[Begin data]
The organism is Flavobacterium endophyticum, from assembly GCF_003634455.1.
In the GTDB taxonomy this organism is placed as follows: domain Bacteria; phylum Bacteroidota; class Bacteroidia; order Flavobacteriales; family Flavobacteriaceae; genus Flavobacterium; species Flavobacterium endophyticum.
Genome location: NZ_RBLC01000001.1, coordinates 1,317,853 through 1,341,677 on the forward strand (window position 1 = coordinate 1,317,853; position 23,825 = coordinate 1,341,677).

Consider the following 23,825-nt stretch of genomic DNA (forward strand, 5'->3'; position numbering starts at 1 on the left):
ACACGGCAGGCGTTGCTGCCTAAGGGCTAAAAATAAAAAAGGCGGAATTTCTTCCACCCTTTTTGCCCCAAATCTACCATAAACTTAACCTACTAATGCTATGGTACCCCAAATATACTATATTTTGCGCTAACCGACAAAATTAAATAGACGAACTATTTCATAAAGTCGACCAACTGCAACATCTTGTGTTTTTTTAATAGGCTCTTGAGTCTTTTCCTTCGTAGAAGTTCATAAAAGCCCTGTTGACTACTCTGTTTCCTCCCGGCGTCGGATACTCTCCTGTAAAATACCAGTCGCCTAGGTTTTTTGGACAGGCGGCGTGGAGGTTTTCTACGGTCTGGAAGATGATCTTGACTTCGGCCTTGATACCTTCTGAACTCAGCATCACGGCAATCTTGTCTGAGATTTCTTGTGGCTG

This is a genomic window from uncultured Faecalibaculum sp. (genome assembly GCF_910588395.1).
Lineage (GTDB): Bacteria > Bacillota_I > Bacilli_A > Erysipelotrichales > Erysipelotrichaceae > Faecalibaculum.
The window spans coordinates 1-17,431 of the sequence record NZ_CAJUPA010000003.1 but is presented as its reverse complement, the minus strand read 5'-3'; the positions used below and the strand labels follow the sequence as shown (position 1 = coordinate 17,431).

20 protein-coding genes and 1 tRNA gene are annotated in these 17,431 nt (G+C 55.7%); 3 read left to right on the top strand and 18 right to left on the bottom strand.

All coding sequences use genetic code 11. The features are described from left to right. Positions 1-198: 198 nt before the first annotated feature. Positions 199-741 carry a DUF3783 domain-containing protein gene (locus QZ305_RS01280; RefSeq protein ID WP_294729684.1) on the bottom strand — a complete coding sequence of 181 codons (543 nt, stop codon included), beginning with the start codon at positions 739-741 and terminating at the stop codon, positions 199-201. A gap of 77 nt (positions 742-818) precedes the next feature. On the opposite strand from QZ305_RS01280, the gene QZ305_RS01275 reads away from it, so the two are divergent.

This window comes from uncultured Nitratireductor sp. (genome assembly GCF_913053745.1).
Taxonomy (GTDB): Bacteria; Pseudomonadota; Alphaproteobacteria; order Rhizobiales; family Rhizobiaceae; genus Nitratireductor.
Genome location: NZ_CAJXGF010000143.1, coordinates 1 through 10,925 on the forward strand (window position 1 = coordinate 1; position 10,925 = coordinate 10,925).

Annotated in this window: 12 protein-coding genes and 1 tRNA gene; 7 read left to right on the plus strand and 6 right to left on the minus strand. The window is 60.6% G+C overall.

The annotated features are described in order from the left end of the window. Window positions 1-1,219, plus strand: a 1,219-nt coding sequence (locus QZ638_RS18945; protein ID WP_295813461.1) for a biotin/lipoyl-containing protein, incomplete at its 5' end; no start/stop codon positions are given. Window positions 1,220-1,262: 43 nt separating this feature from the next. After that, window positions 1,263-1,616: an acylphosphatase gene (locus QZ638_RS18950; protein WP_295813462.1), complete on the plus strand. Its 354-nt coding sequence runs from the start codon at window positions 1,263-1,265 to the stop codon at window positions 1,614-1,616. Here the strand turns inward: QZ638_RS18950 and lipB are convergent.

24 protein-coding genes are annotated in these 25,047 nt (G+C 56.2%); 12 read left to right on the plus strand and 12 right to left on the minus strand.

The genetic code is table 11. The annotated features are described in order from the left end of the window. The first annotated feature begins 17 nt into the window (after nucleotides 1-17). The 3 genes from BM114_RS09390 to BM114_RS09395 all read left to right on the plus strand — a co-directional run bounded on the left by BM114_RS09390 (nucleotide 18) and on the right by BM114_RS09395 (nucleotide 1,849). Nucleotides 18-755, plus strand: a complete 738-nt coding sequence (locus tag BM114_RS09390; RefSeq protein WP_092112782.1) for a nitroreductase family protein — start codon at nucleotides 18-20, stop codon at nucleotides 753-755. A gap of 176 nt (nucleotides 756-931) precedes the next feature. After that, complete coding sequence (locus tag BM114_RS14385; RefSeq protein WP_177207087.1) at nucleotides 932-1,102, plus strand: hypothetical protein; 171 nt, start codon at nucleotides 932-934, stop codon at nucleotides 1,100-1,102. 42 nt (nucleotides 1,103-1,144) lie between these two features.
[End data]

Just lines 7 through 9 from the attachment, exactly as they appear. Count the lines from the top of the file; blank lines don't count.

Lineage (GTDB): Bacteria > Bacillota_I > Bacilli_A > Erysipelotrichales > Erysipelotrichaceae > Faecalibaculum.
The window spans coordinates 1-17,431 of the sequence record NZ_CAJUPA010000003.1 but is presented as its reverse complement, the minus strand read 5'-3'; the positions used below and the strand labels follow the sequence as shown (position 1 = coordinate 17,431).

20 protein-coding genes and 1 tRNA gene are annotated in these 17,431 nt (G+C 55.7%); 3 read left to right on the top strand and 18 right to left on the bottom strand.